Why this categorization (novice vs. intermediate, advanced) is important is because it establishes the relative adaptability of the ballplayer in terms of strength-training. When it comes to training age, the younger athlete has a greater propensity for adaptation to the stressors of training.
In brief, strength-training places specific stressors on the musculoskeletal system and the nervous system. Manipulating the variables of intensity (load), volume, rest, etc. can help elicit the specific adaptations that we are seeking, such as increases in muscle mass, increases in strength, or an increased ability to display power. In order to achieve a positive adaptation, the body must be exposed to a stressor that is strong enough to disrupt homeostasis. In other words, the loading, volume, or whatever stress we are applying must be significant enough to tax our body beyond what it is used to experiencing.
Since novice trainees have little to no training experience, it doesn’t take much stress to achieve this disruption of homeostasis. Once technique has been established and the body is taxed with a significant load and volume, the body will reach an “alarm” stage. Essentially, fatigue has accumulated, performance decreases, and oftentimes soreness onsets.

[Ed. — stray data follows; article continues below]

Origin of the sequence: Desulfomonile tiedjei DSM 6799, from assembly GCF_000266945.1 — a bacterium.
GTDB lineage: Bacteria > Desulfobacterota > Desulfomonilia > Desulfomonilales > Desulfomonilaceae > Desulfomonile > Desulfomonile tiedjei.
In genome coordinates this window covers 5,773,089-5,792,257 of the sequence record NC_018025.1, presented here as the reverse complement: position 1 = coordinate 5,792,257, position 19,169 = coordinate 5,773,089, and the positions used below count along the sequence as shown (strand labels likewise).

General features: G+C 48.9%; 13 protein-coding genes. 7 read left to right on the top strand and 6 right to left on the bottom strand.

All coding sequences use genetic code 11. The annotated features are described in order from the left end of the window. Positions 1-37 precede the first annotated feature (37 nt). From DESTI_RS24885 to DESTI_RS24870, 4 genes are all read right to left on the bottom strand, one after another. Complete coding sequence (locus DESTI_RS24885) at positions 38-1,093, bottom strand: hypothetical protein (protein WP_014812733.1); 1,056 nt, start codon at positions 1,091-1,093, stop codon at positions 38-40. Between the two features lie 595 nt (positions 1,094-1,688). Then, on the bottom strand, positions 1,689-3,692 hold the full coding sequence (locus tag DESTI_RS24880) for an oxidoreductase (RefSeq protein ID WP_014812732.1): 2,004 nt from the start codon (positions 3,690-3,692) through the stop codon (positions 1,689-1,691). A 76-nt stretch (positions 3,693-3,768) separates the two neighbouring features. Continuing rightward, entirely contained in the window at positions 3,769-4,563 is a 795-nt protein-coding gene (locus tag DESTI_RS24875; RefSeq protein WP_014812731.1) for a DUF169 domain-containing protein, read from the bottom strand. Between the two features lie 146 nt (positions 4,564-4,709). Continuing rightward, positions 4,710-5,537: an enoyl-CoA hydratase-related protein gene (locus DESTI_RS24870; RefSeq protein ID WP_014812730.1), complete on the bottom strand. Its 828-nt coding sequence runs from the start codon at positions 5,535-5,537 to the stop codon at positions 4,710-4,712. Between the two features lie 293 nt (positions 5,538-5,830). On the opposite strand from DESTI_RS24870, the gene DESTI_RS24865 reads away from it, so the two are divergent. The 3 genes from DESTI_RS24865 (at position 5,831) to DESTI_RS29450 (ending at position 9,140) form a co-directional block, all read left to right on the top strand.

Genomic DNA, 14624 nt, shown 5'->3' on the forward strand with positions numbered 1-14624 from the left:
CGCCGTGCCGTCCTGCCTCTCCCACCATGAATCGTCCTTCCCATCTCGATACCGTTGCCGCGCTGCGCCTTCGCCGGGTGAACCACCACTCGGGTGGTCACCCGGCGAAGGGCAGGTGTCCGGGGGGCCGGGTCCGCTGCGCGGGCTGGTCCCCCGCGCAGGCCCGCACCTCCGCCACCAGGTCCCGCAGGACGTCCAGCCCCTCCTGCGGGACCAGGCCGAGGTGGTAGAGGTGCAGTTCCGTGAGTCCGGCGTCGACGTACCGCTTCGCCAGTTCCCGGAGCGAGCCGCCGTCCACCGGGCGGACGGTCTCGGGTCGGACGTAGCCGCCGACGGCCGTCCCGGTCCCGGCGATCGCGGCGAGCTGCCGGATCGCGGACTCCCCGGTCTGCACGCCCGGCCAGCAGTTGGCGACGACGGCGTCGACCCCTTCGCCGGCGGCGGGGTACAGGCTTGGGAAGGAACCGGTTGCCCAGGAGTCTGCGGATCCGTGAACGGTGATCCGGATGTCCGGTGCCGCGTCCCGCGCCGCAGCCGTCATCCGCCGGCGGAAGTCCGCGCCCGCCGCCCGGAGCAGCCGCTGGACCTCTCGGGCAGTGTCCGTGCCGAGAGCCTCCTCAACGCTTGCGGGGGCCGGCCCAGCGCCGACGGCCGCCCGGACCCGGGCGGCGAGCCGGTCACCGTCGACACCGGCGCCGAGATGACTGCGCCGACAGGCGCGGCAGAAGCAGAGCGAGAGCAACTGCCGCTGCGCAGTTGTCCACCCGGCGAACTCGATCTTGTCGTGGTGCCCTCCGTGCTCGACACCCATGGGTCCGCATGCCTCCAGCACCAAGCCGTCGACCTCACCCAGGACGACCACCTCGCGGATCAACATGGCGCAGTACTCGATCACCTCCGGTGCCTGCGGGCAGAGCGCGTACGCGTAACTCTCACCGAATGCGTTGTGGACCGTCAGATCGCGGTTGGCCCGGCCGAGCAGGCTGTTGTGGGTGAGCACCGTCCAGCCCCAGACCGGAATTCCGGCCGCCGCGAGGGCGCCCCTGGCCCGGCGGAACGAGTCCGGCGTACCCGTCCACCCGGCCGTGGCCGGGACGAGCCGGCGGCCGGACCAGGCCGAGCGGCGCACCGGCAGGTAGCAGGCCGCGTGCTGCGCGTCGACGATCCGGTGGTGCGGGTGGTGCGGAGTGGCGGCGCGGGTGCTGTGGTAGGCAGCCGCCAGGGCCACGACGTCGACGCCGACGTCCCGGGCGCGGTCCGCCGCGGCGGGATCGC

Then in the coming days the body will recover, and then ultimately supercompensate – the term used for an improvement in strength (or any other performance characteristic) above baseline in response to the work we put in during training.
An example: a novice athlete squats 100 lbs. for 3 sets of 5 today, putting his body in the alarm stage. In the coming days, he will recover. Later in the week, if the athlete attempts to squat for 3 sets of 5 again, he should hopefully have supercompensated and be able to use a weight greater than 100 lbs.
Every athlete and trainee can and will go through this cycle of stress and adaptation, no matter their biological or training age. But, those with a younger training age, such as the novice athlete, have more room to grow, develop, and progress each time. What’s more, they are able to do it at a faster rate, as they have rarely pushed beyond their low-level baseline, or homeostasis.
As the athlete progresses, though, gains come with a heftier price tag – more work and stress. The body will need to be placed under increasing loads, with more variability in their training methods, and with even more time set aside for recovery. Supercompensation can still occur, it just takes longer, and yields increasingly more marginal results.